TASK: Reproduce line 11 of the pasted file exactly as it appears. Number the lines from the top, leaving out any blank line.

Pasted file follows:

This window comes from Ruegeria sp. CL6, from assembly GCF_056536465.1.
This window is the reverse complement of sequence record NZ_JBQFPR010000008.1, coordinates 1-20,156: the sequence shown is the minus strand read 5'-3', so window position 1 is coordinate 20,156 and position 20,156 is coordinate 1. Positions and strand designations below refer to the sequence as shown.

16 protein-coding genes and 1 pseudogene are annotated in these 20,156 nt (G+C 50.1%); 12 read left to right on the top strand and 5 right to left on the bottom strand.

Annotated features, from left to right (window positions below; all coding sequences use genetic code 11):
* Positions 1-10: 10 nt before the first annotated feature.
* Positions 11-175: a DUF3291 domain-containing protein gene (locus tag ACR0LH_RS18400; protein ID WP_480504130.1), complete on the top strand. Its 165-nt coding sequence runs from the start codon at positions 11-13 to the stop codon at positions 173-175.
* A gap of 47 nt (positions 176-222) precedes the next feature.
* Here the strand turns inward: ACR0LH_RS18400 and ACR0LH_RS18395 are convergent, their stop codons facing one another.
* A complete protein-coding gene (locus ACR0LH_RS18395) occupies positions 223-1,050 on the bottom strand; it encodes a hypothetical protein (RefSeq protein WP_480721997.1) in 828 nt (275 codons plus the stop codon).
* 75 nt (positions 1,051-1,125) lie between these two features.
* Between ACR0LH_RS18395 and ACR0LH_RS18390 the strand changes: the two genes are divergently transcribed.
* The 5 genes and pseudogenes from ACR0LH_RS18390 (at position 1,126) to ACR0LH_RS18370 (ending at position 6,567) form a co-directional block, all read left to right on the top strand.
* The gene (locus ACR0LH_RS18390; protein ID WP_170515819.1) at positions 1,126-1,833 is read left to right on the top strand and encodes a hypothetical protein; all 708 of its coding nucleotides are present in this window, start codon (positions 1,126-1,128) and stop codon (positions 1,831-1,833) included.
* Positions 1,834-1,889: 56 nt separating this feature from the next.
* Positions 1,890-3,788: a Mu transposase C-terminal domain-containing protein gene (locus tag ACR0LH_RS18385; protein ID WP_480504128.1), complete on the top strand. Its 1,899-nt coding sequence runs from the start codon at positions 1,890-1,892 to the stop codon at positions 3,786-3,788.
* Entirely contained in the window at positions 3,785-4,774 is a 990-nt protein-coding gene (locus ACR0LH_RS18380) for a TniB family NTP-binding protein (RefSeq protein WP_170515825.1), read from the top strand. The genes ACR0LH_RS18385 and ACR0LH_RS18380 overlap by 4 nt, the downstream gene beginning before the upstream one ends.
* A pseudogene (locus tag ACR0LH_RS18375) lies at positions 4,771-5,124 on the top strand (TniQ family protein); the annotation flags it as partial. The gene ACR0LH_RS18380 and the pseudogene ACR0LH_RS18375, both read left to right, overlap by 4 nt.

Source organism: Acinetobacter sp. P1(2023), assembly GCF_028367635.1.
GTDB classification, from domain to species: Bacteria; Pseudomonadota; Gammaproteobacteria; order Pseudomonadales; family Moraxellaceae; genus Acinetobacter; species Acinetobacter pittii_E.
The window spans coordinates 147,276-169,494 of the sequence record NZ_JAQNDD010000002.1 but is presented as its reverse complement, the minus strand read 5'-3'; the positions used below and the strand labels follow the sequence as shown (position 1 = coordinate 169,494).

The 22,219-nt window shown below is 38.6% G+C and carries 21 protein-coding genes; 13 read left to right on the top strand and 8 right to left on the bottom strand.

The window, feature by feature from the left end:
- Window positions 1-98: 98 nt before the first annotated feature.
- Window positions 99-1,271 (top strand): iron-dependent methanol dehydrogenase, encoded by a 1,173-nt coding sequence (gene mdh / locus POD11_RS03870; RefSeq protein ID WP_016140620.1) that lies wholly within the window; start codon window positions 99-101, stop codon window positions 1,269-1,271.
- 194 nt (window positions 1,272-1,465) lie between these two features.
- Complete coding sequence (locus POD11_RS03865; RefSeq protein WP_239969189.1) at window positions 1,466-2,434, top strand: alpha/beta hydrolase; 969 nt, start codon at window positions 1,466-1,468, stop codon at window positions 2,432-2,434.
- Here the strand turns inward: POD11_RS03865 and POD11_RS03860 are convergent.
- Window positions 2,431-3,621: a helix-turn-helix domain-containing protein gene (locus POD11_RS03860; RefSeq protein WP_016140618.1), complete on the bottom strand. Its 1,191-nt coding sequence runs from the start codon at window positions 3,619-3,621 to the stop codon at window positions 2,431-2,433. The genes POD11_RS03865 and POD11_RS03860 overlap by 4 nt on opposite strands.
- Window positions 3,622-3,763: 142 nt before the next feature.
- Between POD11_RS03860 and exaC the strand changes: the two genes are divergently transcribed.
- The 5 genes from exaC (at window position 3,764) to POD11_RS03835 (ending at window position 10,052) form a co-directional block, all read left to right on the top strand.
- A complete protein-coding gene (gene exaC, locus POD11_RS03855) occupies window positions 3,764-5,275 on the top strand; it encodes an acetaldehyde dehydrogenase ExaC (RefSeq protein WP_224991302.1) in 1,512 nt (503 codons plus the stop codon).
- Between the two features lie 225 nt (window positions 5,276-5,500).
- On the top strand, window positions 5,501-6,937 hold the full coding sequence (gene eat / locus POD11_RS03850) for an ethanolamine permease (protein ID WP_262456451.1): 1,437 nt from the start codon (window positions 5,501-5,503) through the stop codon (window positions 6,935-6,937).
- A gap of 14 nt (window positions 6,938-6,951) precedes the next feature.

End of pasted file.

* Between ACR0LH_RS18395 and ACR0LH_RS18390 the strand changes: the two genes are divergently transcribed.